Methamphetamine toxicity and messengers of death

Brain Res Rev. 2009 May;60(2):379-407. doi: 10.1016/j.brainresrev.2009.03.002. Epub 2009 Mar 25.


Methamphetamine (METH) is an illicit psychostimulant that is widely abused in the world. Several lines of evidence suggest that chronic METH abuse leads to neurodegenerative changes in the human brain. These include damage to dopamine and serotonin axons, loss of gray matter accompanied by hypertrophy of the white matter and microgliosis in different brain areas. In the present review, we summarize data on the animal models of METH neurotoxicity which include degeneration of monoaminergic terminals and neuronal apoptosis. In addition, we discuss molecular and cellular bases of METH-induced neuropathologies. The accumulated evidence indicates that multiple events, including oxidative stress, excitotoxicity, hyperthermia, neuroinflammatory responses, mitochondrial dysfunction, and endoplasmic reticulum stress converge to mediate METH-induced terminal degeneration and neuronal apoptosis. When taken together, these findings suggest that pharmacological strategies geared towards the prevention and treatment of the deleterious effects of this drug will need to attack the various pathways that form the substrates of METH toxicity.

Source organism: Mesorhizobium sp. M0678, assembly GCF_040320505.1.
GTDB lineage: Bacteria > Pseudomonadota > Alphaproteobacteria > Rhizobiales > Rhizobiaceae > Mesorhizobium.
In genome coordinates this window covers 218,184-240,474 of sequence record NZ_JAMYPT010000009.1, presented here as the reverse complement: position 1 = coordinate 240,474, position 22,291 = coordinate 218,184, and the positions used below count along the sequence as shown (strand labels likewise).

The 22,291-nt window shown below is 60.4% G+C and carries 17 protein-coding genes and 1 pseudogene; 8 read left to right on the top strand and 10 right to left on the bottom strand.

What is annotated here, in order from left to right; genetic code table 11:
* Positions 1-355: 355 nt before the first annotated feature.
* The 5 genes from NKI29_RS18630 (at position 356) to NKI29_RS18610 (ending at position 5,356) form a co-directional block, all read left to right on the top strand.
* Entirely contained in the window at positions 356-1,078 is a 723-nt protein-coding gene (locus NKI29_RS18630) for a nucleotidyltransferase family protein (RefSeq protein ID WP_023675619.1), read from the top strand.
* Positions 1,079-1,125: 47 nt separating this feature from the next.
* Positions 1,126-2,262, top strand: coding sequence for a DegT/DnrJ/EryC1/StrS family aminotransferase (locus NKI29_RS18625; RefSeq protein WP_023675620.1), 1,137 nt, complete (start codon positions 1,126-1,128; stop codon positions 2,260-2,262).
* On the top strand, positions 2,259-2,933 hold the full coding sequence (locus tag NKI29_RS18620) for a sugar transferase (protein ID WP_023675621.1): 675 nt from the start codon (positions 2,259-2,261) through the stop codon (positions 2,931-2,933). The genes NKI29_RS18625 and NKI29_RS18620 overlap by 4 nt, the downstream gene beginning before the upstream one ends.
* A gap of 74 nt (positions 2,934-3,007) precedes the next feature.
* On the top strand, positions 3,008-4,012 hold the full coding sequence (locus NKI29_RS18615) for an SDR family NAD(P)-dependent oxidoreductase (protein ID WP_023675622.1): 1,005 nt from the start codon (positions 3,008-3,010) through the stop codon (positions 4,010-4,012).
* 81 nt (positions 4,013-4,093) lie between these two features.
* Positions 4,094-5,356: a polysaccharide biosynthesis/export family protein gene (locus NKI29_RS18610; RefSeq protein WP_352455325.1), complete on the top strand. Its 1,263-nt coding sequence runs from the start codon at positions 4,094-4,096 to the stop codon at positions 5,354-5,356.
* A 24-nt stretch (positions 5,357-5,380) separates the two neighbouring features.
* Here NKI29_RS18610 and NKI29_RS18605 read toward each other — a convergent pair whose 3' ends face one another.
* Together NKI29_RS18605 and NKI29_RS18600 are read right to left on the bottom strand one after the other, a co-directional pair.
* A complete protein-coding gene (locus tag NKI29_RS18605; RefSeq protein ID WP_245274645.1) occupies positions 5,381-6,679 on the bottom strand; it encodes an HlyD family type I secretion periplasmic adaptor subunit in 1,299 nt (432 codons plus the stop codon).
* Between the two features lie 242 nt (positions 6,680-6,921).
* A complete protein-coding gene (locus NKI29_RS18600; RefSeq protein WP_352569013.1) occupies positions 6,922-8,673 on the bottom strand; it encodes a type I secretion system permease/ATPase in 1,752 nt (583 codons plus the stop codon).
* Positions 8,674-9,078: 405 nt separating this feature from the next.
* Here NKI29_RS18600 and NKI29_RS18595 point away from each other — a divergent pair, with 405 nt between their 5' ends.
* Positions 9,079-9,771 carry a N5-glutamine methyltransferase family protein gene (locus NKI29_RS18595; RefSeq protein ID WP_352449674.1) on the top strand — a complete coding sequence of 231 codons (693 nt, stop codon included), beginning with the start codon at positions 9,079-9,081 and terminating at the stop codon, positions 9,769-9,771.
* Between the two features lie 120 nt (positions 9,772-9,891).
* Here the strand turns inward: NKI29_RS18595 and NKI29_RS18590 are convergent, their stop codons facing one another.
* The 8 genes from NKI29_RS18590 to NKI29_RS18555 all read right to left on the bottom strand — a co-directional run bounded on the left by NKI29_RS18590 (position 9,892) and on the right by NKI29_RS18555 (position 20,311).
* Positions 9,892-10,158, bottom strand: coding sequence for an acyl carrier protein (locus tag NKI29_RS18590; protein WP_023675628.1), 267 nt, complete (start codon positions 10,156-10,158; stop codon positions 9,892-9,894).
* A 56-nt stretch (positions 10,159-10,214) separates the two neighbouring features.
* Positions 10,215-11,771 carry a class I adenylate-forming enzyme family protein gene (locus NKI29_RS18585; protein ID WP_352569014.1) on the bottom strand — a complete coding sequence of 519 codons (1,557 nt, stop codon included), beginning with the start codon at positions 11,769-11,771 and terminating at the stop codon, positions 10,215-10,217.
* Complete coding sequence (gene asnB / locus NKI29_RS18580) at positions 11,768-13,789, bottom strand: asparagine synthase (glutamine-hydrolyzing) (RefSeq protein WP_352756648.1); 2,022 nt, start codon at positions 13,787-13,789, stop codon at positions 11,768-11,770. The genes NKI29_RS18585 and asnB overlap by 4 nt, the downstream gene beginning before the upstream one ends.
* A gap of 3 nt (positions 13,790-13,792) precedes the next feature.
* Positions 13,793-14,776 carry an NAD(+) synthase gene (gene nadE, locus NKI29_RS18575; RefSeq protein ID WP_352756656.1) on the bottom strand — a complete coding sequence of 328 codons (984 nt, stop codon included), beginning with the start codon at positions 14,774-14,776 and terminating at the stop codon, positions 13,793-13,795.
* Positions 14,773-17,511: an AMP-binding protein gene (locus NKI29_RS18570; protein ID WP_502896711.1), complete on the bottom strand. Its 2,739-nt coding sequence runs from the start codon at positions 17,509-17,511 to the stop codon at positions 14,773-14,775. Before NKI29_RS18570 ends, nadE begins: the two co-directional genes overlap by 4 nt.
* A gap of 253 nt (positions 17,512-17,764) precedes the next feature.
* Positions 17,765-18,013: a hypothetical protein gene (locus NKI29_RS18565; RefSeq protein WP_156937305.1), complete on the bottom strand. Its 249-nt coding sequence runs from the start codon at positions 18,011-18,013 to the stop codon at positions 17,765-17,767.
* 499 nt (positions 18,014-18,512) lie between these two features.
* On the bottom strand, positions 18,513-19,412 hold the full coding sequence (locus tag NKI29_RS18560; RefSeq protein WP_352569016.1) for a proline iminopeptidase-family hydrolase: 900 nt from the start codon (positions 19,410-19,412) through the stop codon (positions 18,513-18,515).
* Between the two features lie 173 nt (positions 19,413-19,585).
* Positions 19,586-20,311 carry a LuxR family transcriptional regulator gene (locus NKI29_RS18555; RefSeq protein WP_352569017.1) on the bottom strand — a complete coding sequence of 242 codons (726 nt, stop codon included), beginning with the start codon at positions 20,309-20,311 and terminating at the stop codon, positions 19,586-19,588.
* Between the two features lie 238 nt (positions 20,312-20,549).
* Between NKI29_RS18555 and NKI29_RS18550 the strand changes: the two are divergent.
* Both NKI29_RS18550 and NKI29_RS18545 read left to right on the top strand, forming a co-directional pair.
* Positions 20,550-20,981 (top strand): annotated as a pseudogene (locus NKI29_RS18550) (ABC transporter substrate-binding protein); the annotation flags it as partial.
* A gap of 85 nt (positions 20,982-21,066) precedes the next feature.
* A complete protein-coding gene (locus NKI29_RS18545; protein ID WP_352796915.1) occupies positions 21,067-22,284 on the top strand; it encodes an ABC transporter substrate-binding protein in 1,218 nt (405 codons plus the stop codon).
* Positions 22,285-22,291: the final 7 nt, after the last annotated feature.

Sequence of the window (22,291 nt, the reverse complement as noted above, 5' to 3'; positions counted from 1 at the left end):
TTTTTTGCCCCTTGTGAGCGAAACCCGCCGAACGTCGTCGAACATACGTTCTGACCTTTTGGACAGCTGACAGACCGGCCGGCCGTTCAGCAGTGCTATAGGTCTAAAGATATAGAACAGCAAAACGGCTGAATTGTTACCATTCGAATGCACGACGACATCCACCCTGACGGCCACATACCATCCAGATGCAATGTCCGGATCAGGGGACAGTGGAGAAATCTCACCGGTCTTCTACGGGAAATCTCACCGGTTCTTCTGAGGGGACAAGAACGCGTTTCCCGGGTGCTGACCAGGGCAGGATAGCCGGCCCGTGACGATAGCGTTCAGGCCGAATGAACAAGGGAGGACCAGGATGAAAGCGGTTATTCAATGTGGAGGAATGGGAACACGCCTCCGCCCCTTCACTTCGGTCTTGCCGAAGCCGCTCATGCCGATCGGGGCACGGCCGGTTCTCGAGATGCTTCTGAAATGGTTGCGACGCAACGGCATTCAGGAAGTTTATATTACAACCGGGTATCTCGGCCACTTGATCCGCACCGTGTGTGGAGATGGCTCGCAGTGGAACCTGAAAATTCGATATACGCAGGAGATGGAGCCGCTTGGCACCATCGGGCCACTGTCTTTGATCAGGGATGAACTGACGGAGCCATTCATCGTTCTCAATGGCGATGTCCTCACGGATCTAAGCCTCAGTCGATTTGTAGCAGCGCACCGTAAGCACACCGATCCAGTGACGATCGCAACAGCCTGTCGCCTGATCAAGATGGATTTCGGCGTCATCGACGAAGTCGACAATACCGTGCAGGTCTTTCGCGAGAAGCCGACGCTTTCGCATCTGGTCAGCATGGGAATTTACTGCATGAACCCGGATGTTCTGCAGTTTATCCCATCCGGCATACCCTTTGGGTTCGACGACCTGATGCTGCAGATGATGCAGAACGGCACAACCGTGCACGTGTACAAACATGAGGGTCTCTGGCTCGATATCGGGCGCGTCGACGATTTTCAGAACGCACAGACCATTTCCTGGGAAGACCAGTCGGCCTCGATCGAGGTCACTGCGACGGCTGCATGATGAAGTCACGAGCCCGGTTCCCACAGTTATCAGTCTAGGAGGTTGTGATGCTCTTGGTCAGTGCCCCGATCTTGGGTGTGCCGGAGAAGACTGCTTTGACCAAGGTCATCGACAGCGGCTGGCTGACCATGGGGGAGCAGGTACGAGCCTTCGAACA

Publication types

  • Research Support, N.I.H., Intramural
  • Review

MeSH terms

  • Animals
  • Blood-Brain Barrier / drug effects
  • Body Temperature Regulation / drug effects
  • Cell Death / drug effects
  • Central Nervous System / drug effects*
  • Central Nervous System Stimulants / toxicity*
  • DNA Damage / drug effects
  • Humans
  • Methamphetamine / toxicity*
  • Neurotoxicity Syndromes* / etiology
  • Neurotoxicity Syndromes* / pathology
  • Neurotoxicity Syndromes* / physiopathology
  • Receptors, Dopamine / metabolism
  • Substance-Related Disorders / etiology
  • Substance-Related Disorders / pathology
  • Substance-Related Disorders / physiopathology


  • Central Nervous System Stimulants
  • Receptors, Dopamine
  • Methamphetamine